grey county wants provincial budget to make housing a top priority

Grey County wants provincial budget to make housing a top priority

Grey County agrees the provincial and federal governments must work collaboratively with municipalities on efforts to increase the supply of housing, and tackle homelessness. The County is backing the call from the Association of Municipalities of Ontario (AMO) in asking that housing be a top priority for the 2023 provincial budget.

The association pointed out the Government of Ontario’s per capita spending on programming is the lowest in Canada at $2,000 less per person than the national average. In fact, AMO stated the homelessness crisis in Ontario is a direct result of decades of provincial underinvestment in areas such as affordable housing, community mental health and income assistance programs.

“Everyone deserves a safe and affordable place to call home. As homelessness continues to rise, municipalities need more support from upper levels of government to solve this important issue. Grey County has committed to doing its part and we hope the federal and provincial governments will do the same,” said Grey County Warden Brian Milne.

“Grey County continues to budget 1% of the annual budget each year towards the affordable housing fund. In 2023, Grey County taxpayers are contributing approximately $8.1 million towards local housing and homelessness prevention,” stated a release from Grey County.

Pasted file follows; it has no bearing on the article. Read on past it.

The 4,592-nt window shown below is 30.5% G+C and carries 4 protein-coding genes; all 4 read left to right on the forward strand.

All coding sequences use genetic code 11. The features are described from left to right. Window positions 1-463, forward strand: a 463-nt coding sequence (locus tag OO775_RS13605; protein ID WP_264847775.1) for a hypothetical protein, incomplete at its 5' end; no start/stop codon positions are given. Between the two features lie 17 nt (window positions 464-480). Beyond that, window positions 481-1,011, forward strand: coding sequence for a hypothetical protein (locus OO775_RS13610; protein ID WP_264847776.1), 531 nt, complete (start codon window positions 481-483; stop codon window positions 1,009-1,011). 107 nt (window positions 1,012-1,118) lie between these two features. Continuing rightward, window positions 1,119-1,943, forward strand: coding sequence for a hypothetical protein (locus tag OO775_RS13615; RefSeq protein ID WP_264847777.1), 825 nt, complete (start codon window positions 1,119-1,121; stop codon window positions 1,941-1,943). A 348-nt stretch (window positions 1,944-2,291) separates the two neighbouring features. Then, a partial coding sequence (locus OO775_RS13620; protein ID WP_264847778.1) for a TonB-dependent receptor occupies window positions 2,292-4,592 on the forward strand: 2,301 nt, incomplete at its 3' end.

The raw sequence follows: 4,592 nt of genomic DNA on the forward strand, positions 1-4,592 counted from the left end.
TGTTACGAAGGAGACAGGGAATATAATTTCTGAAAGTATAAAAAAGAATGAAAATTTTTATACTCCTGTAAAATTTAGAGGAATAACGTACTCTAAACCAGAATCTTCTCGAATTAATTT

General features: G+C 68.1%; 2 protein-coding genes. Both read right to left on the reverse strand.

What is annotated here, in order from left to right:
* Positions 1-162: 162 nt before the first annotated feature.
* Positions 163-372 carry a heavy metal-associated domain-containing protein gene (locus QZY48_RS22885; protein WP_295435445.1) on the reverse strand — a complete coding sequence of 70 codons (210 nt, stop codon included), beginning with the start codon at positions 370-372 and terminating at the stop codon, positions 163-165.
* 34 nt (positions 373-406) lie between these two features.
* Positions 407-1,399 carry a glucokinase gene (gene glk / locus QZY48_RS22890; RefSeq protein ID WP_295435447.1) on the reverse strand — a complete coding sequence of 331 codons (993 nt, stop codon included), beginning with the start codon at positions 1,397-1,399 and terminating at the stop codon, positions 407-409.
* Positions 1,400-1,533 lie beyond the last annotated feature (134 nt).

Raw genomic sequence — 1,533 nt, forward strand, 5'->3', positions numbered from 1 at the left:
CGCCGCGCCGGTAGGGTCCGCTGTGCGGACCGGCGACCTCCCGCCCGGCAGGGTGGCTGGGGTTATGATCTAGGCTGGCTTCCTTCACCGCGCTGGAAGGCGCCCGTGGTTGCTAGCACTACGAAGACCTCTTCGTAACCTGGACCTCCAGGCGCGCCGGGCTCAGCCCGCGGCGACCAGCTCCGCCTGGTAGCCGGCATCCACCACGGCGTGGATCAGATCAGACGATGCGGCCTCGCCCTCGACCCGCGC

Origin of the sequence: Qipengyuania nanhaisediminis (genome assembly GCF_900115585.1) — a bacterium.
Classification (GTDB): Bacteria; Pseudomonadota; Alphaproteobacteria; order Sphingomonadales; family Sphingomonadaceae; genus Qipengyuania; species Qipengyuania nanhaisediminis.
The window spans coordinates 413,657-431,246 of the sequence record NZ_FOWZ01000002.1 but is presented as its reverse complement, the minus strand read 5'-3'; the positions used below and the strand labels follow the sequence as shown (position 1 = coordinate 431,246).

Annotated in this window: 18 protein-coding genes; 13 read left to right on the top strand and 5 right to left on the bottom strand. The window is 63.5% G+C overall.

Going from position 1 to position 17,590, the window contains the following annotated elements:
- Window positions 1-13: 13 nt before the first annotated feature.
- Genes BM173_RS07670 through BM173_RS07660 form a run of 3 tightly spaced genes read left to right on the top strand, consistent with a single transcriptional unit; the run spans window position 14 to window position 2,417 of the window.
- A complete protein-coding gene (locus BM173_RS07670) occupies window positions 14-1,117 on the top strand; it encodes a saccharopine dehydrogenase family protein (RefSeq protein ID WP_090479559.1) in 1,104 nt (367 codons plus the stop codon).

As of February 2023, there are 1,284 people on Grey County’s waitlist for rent-geared-to income housing. Of these, 1213 people are current Grey County residents. Grey County currently operates 994 units of rent-geared-to income housing and supports an addition 550 units of non-profit housing. Grey County also supports 73 housing beds with related supports. In addition, Grey County provides rent supplements and administers the provincial portable housing benefit.

AMO warns Bill 23 limits municipal access to infrastructure financing which will cost Ontario property taxpayers $1 billion a year. The sector wants to hear how Ontario plans to offset these costs for property taxpayers and commit to reversing legislative measures that create unintended consequences.

“The provincial government’s belief that the housing supply crisis can be solved by limiting municipal access to infrastructure financing, eliminating environmental protections or changes to municipal governance is unsound. Unless the costs of Bill 23 are fully offset by the province, it will cost Ontario property taxpayers $1 billion a year,” said AMO President Colin Best.

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